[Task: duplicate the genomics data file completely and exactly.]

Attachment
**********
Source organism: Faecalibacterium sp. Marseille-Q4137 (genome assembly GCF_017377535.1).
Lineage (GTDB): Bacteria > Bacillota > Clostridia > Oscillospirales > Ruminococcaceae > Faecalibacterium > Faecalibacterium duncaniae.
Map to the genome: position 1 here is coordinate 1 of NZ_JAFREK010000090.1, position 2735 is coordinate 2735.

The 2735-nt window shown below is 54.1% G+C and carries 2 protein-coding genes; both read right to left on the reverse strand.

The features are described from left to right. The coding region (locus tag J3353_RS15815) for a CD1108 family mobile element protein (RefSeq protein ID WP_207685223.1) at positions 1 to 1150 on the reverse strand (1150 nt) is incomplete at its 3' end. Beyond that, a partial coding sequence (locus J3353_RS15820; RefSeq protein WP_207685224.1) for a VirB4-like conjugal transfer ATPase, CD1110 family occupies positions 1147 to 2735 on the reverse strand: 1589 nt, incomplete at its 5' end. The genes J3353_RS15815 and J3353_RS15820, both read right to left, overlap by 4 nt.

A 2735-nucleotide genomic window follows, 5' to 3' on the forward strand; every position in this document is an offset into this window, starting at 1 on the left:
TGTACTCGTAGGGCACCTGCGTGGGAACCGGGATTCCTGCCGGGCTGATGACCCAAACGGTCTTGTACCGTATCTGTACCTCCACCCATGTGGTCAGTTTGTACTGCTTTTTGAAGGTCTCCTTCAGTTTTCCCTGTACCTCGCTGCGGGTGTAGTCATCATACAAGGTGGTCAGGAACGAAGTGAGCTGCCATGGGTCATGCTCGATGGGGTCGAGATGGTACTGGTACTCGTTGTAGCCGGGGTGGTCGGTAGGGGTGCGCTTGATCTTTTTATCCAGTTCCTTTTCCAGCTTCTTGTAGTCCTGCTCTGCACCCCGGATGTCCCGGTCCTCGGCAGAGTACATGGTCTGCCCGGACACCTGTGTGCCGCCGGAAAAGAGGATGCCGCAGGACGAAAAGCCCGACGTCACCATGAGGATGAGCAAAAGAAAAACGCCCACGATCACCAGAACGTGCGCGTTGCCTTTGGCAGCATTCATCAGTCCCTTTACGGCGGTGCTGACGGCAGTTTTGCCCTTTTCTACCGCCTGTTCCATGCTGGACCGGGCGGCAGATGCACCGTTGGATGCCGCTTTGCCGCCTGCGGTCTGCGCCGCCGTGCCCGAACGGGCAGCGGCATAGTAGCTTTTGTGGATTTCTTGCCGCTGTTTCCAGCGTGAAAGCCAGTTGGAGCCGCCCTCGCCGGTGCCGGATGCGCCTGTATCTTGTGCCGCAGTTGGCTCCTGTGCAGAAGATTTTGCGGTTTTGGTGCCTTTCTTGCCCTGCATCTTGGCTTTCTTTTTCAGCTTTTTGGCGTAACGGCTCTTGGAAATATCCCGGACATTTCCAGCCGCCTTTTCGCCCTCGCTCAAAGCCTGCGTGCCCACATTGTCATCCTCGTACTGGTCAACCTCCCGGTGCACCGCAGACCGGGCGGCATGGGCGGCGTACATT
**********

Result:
Source organism: Faecalibacterium sp. Marseille-Q4137 (genome assembly GCF_017377535.1).
Lineage (GTDB): Bacteria > Bacillota > Clostridia > Oscillospirales > Ruminococcaceae > Faecalibacterium > Faecalibacterium duncaniae.
Map to the genome: position 1 here is coordinate 1 of NZ_JAFREK010000090.1, position 2735 is coordinate 2735.

The 2735-nt window shown below is 54.1% G+C and carries 2 protein-coding genes; both read right to left on the reverse strand.

The features are described from left to right. The coding region (locus tag J3353_RS15815) for a CD1108 family mobile element protein (RefSeq protein ID WP_207685223.1) at positions 1 to 1150 on the reverse strand (1150 nt) is incomplete at its 3' end. Beyond that, a partial coding sequence (locus J3353_RS15820; RefSeq protein WP_207685224.1) for a VirB4-like conjugal transfer ATPase, CD1110 family occupies positions 1147 to 2735 on the reverse strand: 1589 nt, incomplete at its 5' end. The genes J3353_RS15815 and J3353_RS15820, both read right to left, overlap by 4 nt.

A 2735-nucleotide genomic window follows, 5' to 3' on the forward strand; every position in this document is an offset into this window, starting at 1 on the left:
TGTACTCGTAGGGCACCTGCGTGGGAACCGGGATTCCTGCCGGGCTGATGACCCAAACGGTCTTGTACCGTATCTGTACCTCCACCCATGTGGTCAGTTTGTACTGCTTTTTGAAGGTCTCCTTCAGTTTTCCCTGTACCTCGCTGCGGGTGTAGTCATCATACAAGGTGGTCAGGAACGAAGTGAGCTGCCATGGGTCATGCTCGATGGGGTCGAGATGGTACTGGTACTCGTTGTAGCCGGGGTGGTCGGTAGGGGTGCGCTTGATCTTTTTATCCAGTTCCTTTTCCAGCTTCTTGTAGTCCTGCTCTGCACCCCGGATGTCCCGGTCCTCGGCAGAGTACATGGTCTGCCCGGACACCTGTGTGCCGCCGGAAAAGAGGATGCCGCAGGACGAAAAGCCCGACGTCACCATGAGGATGAGCAAAAGAAAAACGCCCACGATCACCAGAACGTGCGCGTTGCCTTTGGCAGCATTCATCAGTCCCTTTACGGCGGTGCTGACGGCAGTTTTGCCCTTTTCTACCGCCTGTTCCATGCTGGACCGGGCGGCAGATGCACCGTTGGATGCCGCTTTGCCGCCTGCGGTCTGCGCCGCCGTGCCCGAACGGGCAGCGGCATAGTAGCTTTTGTGGATTTCTTGCCGCTGTTTCCAGCGTGAAAGCCAGTTGGAGCCGCCCTCGCCGGTGCCGGATGCGCCTGTATCTTGTGCCGCAGTTGGCTCCTGTGCAGAAGATTTTGCGGTTTTGGTGCCTTTCTTGCCCTGCATCTTGGCTTTCTTTTTCAGCTTTTTGGCGTAACGGCTCTTGGAAATATCCCGGACATTTCCAGCCGCCTTTTCGCCCTCGCTCAAAGCCTGCGTGCCCACATTGTCATCCTCGTACTGGTCAACCTCCCGGTGCACCGCAGACCGGGCGGCATGGGCGGCGTACATT